Canadian Journal of Cardiology
Systematic Review/Meta-analysis| Volume 32, ISSUE 12, P1531-1541, December 2016

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Association of Pre-hospital ECG Administration With Clinical Outcomes in ST-Segment Myocardial Infarction: A Systematic Review and Meta-analysis



      Delays in reperfusion for patients with myocardial ischemia leads to increased morbidity and mortality. The objective of this review was to identify, evaluate, and critically appraise the evidence on whether pre-hospital electrocardiography (ECG) reduces patient mortality and improves post—ST-segment myocardial infarction patient-oriented outcomes.


      We searched PubMed/MEDLINE, EMBASE, and Cochrane Library (1990-2015) for controlled clinical studies. We also searched conference proceedings, trial registries, and reference lists of narrative and systematic reviews. Two reviewers independently identified and extracted data from studies that compared pre-hospital ECG with standard of care in patients with suspected myocardial infarction who underwent primary percutaneous coronary intervention. Internal validity was assessed using the Newcastle-Ottawa scale.


      We screened 21,197 citations and included 63 unique studies (plus 22 companion publications). Most studies were of moderate quality. Pre-hospital ECG was associated with significantly fewer deaths (relative risk, 0.68; 95% confidence interval [CI], 0.63-0.74; 45 studies; 71,315 patients; I2, 0%), reduced time to reperfusion (mean difference, −35.32 minutes; 95% CI, −44.02 to −26.61; 26 studies; 27,524 patients; I2, 97%), shorter hospital stays (mean difference, −0.63 days; 95% CI, −1.05 to −0.20; 10 studies; 39,275 patients; I2, 39%), and more patients had first medical contact to device time < 90 minutes than standard of care (relative risk, 1.77; 95% CI, 1.52-2.07; 11 studies; 20,991patients; I2, 93%).


      Use of pre-hospital ECG is associated with decreased mortality and overall better patient outcomes.



      Les retards de reperfusion chez les patients atteints d’une ischémie myocardique mènent à l’augmentation de la morbidité et de la mortalité. L’objectif de cette revue était de déterminer, d’évaluer et d’apprécier de manière critique les données probantes de manière à savoir si l’électrocardiographie (ECG) préhospitalier réduit la mortalité chez les patients et améliore les résultats cliniques axés sur le patient ayant subi un infarctus du myocarde avec sus-décalage du segment ST.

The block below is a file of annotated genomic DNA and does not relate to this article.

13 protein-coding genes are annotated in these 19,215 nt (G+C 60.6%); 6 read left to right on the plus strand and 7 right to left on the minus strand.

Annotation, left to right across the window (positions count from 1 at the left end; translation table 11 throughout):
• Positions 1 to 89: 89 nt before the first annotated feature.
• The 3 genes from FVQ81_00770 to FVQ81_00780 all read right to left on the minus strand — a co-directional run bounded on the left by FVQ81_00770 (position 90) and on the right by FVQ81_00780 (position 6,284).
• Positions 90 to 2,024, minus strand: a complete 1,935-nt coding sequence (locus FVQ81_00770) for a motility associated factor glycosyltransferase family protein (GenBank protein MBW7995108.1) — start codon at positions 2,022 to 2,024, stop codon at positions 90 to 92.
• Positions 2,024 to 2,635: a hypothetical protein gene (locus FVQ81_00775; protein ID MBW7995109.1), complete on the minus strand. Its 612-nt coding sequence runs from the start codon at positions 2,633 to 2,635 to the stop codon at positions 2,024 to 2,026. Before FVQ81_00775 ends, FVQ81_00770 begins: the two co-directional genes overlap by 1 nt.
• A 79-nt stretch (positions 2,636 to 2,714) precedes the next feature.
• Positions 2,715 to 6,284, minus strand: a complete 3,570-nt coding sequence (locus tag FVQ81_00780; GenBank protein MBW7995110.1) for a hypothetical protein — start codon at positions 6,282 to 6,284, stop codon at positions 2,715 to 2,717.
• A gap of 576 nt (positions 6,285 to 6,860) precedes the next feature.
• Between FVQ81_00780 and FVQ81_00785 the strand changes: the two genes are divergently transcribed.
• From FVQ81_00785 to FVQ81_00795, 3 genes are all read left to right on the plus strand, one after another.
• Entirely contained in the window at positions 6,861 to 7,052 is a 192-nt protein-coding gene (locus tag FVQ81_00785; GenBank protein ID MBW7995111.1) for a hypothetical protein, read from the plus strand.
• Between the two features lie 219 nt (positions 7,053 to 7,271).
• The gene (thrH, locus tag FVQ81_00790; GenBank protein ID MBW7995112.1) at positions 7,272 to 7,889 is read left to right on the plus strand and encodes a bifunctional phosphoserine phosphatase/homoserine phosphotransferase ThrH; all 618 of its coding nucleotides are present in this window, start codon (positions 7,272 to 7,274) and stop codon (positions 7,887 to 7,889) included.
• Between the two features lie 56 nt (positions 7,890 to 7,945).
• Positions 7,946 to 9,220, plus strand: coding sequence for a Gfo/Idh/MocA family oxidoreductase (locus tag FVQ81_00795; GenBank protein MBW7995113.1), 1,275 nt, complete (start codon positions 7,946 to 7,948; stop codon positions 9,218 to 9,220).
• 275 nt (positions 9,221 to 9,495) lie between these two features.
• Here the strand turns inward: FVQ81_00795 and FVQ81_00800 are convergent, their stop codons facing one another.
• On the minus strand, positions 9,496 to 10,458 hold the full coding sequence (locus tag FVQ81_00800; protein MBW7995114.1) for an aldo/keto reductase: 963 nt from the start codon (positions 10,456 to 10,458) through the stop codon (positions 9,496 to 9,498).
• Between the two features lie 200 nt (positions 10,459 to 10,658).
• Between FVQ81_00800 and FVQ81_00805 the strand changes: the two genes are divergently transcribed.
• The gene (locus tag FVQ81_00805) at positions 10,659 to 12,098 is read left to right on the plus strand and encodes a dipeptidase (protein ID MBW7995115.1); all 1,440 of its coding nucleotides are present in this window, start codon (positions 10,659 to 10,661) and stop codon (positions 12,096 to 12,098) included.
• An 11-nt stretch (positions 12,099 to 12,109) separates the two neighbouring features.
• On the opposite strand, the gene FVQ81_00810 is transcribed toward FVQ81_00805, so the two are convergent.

Nous avons cherché des études comparatives dans PubMed/MEDLINE, EMBASE et la Bibliothèque Cochrane (1990-2015). Nous avons également cherché des procès-verbaux de conférences, des registres d’essais et des listes de référence de revues narratives et systématiques. Deux examinateurs ont indépendamment déterminé et extrait les données d’études qui comparaient l'ECG prehospitalier à la norme de soins des patients montrant une suspicion d’infarctus du myocarde qui subissaient une intervention coronarienne percutanée primaire. La validité interne était évaluée à l’aide de l’échelle Newcastle-Ottawa.


      Nous avons sélectionné 21 197 citations et inclus 63 études distinctes (et en plus 22 publications complémentaires). La plupart des études étaient de qualité modérée. L’ECG préhospitalier était associé à une diminution significative du nombre de décès (risque relatif, 0,68; intervalle de confiance [IC] à 95 %, 0,63-0,74; 45 études; 71 315 patients; I2, 0 %), à une réduction du temps de reperfusion (différence moyenne, −35,32 minutes; IC à 95 %, −44,02 à −26,61; 26 études; 27 524 patients; I2, 97 %), à des séjours à l’hôpital plus courts (différence moyenne, −0,63 jour; IC à 95 %, −1,05 à −0,20; 10 études; 39 275 patients; I2, 39 %), et un plus grand nombre de patients avaient un premier contact médical avant la mise en place du dispositif < 90 minutes comparativement à la norme de soins (risque relatif, 1,77; IC à 95 %, 1,52-2,07; 11 études; 20 991 patients; I2, 93 %).


      L’utilisation de l’ECG préhospitalier est associée à la diminution de la mortalité et à des résultats cliniques globalement meilleurs chez les patients.
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